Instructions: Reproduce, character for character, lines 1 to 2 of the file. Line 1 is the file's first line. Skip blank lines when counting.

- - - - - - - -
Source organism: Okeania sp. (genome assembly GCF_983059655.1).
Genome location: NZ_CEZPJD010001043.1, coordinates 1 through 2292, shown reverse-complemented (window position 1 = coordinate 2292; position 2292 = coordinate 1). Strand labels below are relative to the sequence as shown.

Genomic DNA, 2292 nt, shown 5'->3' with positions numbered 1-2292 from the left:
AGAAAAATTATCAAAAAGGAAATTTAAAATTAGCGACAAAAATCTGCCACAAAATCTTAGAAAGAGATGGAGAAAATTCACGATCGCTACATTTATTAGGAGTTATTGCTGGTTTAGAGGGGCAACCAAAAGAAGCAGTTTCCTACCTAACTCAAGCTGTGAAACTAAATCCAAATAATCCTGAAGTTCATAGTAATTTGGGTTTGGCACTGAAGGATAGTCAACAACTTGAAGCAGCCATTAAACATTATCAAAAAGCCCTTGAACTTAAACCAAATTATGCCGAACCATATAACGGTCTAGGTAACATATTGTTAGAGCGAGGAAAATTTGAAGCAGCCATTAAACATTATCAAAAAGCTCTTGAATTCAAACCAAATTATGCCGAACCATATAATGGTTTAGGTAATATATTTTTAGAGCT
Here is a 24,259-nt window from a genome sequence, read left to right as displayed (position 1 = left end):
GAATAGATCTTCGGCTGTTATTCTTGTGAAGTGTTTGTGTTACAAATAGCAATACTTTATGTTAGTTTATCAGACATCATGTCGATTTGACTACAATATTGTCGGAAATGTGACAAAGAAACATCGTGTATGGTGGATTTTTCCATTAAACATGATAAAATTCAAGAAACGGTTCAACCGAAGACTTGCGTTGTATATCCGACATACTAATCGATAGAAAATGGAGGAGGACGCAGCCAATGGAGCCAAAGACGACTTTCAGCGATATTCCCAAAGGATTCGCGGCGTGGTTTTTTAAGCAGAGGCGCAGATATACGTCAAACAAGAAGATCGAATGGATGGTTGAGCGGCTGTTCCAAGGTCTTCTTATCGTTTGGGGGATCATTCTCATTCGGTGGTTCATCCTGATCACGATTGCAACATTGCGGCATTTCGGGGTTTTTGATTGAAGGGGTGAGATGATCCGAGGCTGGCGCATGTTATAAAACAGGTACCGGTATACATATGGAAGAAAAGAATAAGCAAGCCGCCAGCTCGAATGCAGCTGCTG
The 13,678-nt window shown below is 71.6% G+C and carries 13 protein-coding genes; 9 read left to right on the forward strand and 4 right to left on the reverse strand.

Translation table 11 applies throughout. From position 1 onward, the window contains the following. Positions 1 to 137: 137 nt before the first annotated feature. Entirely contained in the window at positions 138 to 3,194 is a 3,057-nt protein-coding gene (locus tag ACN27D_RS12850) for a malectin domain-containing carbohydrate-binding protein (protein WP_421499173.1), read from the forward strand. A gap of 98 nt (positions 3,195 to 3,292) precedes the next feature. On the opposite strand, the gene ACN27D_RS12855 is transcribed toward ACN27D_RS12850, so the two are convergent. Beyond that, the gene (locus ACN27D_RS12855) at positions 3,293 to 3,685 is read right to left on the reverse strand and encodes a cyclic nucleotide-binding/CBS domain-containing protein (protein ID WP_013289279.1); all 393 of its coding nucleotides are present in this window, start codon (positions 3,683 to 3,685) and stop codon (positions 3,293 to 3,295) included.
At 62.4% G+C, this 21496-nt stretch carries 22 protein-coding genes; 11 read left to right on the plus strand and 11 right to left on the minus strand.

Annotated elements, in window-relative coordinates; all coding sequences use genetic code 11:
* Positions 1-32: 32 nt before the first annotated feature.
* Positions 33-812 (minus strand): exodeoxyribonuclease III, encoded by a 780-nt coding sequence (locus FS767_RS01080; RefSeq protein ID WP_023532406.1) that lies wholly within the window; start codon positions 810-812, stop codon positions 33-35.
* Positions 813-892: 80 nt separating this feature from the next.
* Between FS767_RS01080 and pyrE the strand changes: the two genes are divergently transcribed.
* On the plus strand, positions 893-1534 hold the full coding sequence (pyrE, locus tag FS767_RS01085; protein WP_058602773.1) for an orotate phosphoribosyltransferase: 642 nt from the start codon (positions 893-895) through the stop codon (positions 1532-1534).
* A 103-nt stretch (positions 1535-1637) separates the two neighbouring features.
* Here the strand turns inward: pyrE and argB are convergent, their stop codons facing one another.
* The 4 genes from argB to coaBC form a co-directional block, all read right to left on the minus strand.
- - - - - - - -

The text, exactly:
Source organism: Okeania sp. (genome assembly GCF_983059655.1).
Genome location: NZ_CEZPJD010001043.1, coordinates 1 through 2292, shown reverse-complemented (window position 1 = coordinate 2292; position 2292 = coordinate 1). Strand labels below are relative to the sequence as shown.